‘On the Water’ latest Enviroschools annual expos

10 Nov 2014

More than 230 students, teachers, family and community members have gathered at Waitangi and Marsden Cove to learn more about our precious marine environment at this year’s Enviroschools regional expos.

Enviroschools 'On the Water' expo.Northland Regional Council member Craig Brown and young participants at the recent Enviroschools 'On the Water' expo at Marsden Cove take a closer look at specimens of some of the many would-be invaders posing a risk to our marine environment.

 

 

 

 

 

 

 

 

 

 

 

 

The two annual expos for primary and intermediate students – this year themed 'On the Water' – were held at Bay of Islands Yacht Club at Waitangi on Tuesday 04 November and a second at Marsden Cove two days later.

Northland Regional Council member Craig Brown – who attended the second expo – says both had been very well received by the enthusiastic participants.

Councillor Brown, whose Coastal South constituency includes Bream Bay where Marsden Cove is based, says while fun and hands on, the expos had nonetheless covered some serious issues.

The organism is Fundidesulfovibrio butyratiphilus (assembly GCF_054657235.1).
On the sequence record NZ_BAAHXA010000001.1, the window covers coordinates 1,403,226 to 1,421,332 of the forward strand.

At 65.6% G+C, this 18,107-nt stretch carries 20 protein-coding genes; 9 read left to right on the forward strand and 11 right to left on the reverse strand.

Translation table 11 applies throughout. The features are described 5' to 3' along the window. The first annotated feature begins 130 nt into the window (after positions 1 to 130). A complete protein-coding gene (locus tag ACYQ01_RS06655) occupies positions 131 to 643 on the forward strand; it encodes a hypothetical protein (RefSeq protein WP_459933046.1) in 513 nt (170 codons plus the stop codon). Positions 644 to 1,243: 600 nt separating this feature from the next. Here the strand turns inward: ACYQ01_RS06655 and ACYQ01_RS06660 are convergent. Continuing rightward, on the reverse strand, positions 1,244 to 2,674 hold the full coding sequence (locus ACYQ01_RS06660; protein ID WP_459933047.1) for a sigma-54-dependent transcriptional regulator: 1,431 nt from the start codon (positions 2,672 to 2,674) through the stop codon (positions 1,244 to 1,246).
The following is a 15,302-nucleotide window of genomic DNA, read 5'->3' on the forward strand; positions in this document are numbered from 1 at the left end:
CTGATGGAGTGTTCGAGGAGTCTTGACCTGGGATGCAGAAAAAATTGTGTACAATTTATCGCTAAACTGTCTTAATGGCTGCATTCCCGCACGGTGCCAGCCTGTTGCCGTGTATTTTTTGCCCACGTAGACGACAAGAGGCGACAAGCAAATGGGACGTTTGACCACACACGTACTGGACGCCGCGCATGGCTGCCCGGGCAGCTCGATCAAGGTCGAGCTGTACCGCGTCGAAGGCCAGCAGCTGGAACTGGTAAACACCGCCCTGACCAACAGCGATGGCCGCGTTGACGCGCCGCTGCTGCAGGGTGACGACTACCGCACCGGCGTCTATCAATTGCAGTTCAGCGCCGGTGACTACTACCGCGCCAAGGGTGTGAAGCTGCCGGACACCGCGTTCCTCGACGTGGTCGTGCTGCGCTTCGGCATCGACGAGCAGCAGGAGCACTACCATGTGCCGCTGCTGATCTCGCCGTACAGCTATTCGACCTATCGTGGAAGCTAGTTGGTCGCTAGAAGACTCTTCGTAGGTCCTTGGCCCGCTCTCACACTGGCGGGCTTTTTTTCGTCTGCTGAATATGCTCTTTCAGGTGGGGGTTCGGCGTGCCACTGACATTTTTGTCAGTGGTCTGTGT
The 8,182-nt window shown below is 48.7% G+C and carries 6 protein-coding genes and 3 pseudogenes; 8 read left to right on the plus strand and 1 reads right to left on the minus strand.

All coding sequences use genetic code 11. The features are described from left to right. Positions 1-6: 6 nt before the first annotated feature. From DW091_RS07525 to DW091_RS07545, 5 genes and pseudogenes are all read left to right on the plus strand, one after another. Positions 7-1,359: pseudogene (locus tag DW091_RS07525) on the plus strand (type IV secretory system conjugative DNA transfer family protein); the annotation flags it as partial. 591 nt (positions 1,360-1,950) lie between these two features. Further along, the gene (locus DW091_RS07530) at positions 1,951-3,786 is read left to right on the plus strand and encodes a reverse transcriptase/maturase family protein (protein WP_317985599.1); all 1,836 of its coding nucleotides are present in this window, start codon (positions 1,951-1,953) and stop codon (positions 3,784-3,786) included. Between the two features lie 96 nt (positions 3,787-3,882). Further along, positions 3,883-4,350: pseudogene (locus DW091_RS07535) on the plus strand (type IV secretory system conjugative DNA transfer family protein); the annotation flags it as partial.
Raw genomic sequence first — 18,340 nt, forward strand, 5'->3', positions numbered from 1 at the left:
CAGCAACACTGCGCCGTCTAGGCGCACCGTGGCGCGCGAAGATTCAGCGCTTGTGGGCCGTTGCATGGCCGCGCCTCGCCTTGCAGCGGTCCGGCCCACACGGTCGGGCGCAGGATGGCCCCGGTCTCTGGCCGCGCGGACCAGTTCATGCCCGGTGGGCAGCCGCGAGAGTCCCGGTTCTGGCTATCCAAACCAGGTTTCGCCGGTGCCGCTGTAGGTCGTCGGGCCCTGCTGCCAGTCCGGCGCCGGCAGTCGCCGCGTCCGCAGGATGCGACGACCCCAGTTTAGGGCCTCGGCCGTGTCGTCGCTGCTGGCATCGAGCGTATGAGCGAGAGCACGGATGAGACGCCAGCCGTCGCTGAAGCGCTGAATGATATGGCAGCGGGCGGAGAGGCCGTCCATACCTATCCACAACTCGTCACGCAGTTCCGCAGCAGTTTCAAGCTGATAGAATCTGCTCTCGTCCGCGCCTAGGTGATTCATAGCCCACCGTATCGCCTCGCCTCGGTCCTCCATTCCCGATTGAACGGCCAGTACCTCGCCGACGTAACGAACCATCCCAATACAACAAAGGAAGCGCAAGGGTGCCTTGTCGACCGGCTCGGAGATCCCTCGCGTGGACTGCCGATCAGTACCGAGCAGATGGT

Each day-long expo had seen participants rotating between four 'action stations'; 'marine invader science experiments', 'whale rescue training', 'water craft safety' and 'paddling waka'.

Councillor Brown says the first had included a working laboratory where students had donned lab coats to examine and identify a variety of marine invaders, while the Department of Conservation had led whale rescue training, complete with inflatable whales.

A water craft safety segment had examined how students could safely take to the water on kayaks, paddleboards jetskis and other vessels, while both traditional and modern waka offered a broader cultural experience.

He says a great deal of the regional council's work revolves in some way around Northland's extensive coastal marine area, one of the largest in New Zealand.

"Northland is well-known internationally for its marine environment and it holds a special place not just in the in the hearts of locals but also for a great many people from outside the region", Cr Brown says.

However, as well as being a great recreational playground, the marine environment was also a cultural treasure, a source of food and a way many in Northland also earned their living.

"It's absolutely crucial that we all do our very best to protect and sustain our environment for future generations which is a key part of the Enviroschools philosophy."

Councillor Brown says the regional council introduced the popular Enviroschools programme to Northland more than 10 years ago and there are now more than 70 schools in the programme region-wide.

"One of the guiding principles of the programme is sustainable communities (schools, ecosystems and people) and the way these work together for future good. The expos have once again reinforced this link."

Meanwhile, he says information about the Enviroschools Programme generally is available from the regional council's website via: www.nrc.govt.nz/enviroschools